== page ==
I believe the answer to that question lies more in the faults of the established Left. Our nation, while painfully slow moving, seems to be growing a little more aware of the pitfalls in embracing its out-of-touch superficiality. More specifically, there seems a rising wariness over the Left’s overplayed, if not downright subversive attempts at rose-colored social engineering in every corner of our society. The slanted poll data by slanted pollsters, the cockiness of the media establishment in clearly favoring the democratic candidate in nearly every rant they could publish or broadcast, and the skewed sound bytes of musicians and actors created a collective media echo chamber that was impossible to escape. Michael Moore’s “Trumpland,” a movie he made prior to election to sway the vote, or John Oliver’s 20-minute tirade about the republican candidate stand as general examples of this push in the media. Clearly, the American people were well informed about who they were supposed to vote for. But then it was realized in the final hours that Hillary Clinton would not be our first female president. People were shocked, outraged, saddened, and panicked. Some described it as a surreal moment, shaking out of their stupor to ask if we really did elect such a bully as our next President. So how did Hillary Clinton, with years of experience of service in Washington and the support of the Democratic party, lose to a rich, white, male sexist and narcissist who never held a single office in his life? Here’s how I see it:
Hillary Clinton, and in fact the entire movement of leftist progressivism, has relied too much on the cheap bonbon of celebrity endorsement.
Mrs. Clinton attempted to exploit her close ties to celebrityhood with the likes of Katy Perry, Lena Dunham, Taylor Swift, and Beyonce, to name a few. While there is an obvious sway over the electorate a politician may grab in doing so, focusing too much on the low-hanging fruit of actor and musician endorsements is a mistake, for it is, ultimately, courting superficiality. Further, grandstanding with the garish boneheadedness of celebrity feminism runs the risk of alienating the values and priorities of a serious constituency, and I do believe that serious constituency is slowly eroding on the Left, finally, due to glitzy girl power hoedowns that grow increasingly out of sync with the reality of female freedom and opportunity today.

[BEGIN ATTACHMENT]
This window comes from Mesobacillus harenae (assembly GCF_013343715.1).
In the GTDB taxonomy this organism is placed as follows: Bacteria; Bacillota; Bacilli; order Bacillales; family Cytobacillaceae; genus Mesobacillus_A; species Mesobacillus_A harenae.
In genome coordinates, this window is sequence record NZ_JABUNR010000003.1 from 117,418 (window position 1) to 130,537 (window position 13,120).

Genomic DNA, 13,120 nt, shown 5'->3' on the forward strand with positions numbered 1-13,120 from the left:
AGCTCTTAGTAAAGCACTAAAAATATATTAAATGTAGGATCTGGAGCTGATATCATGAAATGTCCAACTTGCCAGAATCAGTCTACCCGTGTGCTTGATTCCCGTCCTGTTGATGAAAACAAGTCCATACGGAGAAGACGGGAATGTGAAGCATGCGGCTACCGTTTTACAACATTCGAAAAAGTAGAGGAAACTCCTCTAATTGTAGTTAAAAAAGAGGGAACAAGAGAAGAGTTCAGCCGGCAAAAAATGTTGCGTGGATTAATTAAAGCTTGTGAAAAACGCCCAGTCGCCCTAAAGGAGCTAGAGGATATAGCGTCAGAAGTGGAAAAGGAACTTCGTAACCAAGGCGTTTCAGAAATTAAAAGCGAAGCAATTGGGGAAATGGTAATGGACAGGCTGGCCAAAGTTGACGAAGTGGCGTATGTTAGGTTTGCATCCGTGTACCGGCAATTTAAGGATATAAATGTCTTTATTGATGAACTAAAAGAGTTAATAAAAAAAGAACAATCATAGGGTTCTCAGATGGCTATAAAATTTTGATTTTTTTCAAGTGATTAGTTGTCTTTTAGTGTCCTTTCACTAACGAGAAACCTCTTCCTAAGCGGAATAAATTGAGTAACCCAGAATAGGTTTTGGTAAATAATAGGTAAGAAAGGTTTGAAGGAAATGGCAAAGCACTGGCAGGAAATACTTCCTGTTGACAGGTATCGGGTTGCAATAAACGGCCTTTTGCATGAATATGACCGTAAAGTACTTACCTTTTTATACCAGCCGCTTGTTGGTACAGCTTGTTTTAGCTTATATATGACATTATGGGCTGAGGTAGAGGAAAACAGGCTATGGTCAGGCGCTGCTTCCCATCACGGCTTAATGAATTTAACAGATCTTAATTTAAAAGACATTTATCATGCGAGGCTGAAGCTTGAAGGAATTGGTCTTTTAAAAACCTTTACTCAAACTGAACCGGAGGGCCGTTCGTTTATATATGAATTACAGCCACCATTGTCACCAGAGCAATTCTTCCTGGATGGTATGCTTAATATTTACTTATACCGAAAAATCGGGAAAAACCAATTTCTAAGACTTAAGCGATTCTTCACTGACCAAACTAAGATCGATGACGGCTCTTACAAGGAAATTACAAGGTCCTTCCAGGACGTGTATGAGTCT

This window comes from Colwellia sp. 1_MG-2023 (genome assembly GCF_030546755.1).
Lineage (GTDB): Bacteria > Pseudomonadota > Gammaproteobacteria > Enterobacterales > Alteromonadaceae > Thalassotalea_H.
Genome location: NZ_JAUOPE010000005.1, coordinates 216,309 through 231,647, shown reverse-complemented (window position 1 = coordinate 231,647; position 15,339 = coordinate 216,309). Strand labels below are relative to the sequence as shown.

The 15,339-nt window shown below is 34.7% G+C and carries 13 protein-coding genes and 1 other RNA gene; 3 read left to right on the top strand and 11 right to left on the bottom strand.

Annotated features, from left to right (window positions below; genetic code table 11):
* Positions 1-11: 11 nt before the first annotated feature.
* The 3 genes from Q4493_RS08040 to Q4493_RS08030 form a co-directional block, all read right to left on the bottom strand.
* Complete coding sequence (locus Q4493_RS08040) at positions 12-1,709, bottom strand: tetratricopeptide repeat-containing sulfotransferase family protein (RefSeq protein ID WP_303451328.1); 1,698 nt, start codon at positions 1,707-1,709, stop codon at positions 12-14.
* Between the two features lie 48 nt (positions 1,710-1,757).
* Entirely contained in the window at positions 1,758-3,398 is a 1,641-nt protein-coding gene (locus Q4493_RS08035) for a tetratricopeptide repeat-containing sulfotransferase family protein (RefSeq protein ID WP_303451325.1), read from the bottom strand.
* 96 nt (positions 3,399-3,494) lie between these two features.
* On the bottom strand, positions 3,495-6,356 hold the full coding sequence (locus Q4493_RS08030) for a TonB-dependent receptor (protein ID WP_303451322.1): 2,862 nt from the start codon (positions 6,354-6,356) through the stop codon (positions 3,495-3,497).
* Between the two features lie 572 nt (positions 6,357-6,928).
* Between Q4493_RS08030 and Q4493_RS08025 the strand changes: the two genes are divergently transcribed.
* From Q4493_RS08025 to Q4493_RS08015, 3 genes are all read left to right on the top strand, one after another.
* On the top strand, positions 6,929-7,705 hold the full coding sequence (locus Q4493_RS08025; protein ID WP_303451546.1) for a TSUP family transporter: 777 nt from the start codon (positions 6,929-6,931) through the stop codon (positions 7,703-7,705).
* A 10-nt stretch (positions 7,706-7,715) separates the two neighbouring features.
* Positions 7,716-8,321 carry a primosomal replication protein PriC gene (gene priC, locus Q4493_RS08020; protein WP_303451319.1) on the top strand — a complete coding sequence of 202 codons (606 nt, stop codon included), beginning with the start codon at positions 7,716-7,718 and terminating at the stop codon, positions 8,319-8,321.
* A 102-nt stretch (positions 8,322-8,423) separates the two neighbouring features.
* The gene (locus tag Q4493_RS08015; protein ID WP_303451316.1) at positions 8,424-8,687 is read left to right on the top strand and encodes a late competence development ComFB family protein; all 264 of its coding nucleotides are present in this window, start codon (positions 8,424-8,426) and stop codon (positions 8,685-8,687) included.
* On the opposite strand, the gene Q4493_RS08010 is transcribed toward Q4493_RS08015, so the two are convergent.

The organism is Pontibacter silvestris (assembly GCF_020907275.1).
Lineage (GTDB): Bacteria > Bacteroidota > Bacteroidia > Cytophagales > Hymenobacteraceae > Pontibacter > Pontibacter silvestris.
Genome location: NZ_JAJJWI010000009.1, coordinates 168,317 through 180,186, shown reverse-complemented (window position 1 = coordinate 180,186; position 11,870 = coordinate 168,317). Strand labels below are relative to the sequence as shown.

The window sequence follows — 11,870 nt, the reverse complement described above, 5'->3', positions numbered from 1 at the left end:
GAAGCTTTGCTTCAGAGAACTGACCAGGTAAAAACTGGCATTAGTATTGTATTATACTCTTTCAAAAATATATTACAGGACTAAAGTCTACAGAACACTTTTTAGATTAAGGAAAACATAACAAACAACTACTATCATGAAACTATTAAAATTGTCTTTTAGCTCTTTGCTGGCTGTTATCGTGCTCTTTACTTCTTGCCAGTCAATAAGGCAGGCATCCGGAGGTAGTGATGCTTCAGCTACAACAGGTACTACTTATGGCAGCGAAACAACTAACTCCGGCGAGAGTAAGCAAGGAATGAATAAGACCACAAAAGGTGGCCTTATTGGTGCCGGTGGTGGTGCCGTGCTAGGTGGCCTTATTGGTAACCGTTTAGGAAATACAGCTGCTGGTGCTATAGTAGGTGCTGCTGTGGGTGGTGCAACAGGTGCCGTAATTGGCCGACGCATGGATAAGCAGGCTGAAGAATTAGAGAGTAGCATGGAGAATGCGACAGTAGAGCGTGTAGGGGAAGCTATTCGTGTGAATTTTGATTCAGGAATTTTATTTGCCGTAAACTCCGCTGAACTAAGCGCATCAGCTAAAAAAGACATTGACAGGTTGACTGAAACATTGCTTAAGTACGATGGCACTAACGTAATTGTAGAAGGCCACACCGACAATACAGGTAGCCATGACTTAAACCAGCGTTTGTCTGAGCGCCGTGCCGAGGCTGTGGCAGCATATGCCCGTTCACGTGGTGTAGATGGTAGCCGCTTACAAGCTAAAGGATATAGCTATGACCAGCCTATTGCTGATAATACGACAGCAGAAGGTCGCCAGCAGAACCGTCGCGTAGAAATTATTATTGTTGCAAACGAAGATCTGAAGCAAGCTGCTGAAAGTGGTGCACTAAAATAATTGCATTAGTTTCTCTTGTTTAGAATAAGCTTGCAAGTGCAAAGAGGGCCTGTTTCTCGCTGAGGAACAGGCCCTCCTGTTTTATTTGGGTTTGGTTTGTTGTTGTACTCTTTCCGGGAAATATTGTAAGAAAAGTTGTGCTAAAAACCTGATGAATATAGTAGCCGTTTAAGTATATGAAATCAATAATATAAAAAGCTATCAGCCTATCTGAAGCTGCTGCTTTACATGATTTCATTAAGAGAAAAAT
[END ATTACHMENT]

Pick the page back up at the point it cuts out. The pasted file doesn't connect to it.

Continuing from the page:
Celebrity endorsement is alienating because it’s a generally smarmy tactic, making it feel like a candidate is purposefully standing next to popular people because his or her policies, packaged plainly, may not be so popular. We value celebrities for their talents, not necessarily for their political opinions. While some people may be swayed with a candidate boogieing on stage with their favorite musician or actress, others who require a little more substance than that will be clearly alienated, and it’s quite possible this is one of the reasons Mrs. Clinton lost the majority of the working white female vote—something she didn’t forecast as possible, apparently.
There is an uneasy paradox to the Left’s concept of inclusivness.
Left-leaning voters were stunned and saddened by the news of a sexist white patriarch taking the presidency over the woman they stood behind to represent their allegedly purer, nobler interests. At least, this is how they often perceive and package their political intent. What the Left fails to recognize as it panders to feminist, LGBT, and racial groups is that its call to action necessitates a villain, and that necessary villain is the convenient caucasian “ruling class” target, or more specifically, the evil white male. When Katy Perry ignorantly tweets, “we are not a nation that will let HATE lead us,” she abysmally fails to recognize, at least in her own public statements, the ironic presence of underplayed hate in the very movement she represents. She and others like her fail to see the reverse discrimination of favoring anything that isn’t white and male.